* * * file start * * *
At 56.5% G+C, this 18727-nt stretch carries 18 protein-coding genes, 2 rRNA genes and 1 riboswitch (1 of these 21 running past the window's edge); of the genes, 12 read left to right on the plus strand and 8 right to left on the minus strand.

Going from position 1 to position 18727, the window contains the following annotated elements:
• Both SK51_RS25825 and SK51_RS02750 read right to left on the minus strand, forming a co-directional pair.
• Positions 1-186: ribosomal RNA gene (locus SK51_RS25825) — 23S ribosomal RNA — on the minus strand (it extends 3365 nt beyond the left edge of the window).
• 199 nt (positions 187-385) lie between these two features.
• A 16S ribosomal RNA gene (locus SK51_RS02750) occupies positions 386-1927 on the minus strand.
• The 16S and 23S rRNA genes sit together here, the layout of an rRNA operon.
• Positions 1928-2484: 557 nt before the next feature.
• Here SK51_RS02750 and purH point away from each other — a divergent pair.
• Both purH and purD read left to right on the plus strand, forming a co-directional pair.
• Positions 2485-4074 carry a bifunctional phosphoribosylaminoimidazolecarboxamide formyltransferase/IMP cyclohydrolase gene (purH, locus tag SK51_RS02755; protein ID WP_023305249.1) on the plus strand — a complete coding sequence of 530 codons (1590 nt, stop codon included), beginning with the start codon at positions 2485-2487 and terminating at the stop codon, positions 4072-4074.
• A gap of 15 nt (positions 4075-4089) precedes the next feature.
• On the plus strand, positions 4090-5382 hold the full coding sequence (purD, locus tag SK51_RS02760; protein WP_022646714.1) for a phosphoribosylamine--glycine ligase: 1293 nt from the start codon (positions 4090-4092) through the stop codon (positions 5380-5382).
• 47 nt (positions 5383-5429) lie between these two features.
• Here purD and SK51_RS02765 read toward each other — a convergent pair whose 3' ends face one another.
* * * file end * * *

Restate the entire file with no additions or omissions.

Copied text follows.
At 56.5% G+C, this 18727-nt stretch carries 18 protein-coding genes, 2 rRNA genes and 1 riboswitch (1 of these 21 running past the window's edge); of the genes, 12 read left to right on the plus strand and 8 right to left on the minus strand.

Going from position 1 to position 18727, the window contains the following annotated elements:
• Both SK51_RS25825 and SK51_RS02750 read right to left on the minus strand, forming a co-directional pair.
• Positions 1-186: ribosomal RNA gene (locus SK51_RS25825) — 23S ribosomal RNA — on the minus strand (it extends 3365 nt beyond the left edge of the window).
• 199 nt (positions 187-385) lie between these two features.
• A 16S ribosomal RNA gene (locus SK51_RS02750) occupies positions 386-1927 on the minus strand.
• The 16S and 23S rRNA genes sit together here, the layout of an rRNA operon.
• Positions 1928-2484: 557 nt before the next feature.
• Here SK51_RS02750 and purH point away from each other — a divergent pair.
• Both purH and purD read left to right on the plus strand, forming a co-directional pair.
• Positions 2485-4074 carry a bifunctional phosphoribosylaminoimidazolecarboxamide formyltransferase/IMP cyclohydrolase gene (purH, locus tag SK51_RS02755; protein ID WP_023305249.1) on the plus strand — a complete coding sequence of 530 codons (1590 nt, stop codon included), beginning with the start codon at positions 2485-2487 and terminating at the stop codon, positions 4072-4074.
• A gap of 15 nt (positions 4075-4089) precedes the next feature.
• On the plus strand, positions 4090-5382 hold the full coding sequence (purD, locus tag SK51_RS02760; protein WP_022646714.1) for a phosphoribosylamine--glycine ligase: 1293 nt from the start codon (positions 4090-4092) through the stop codon (positions 5380-5382).
• 47 nt (positions 5383-5429) lie between these two features.
• Here purD and SK51_RS02765 read toward each other — a convergent pair whose 3' ends face one another.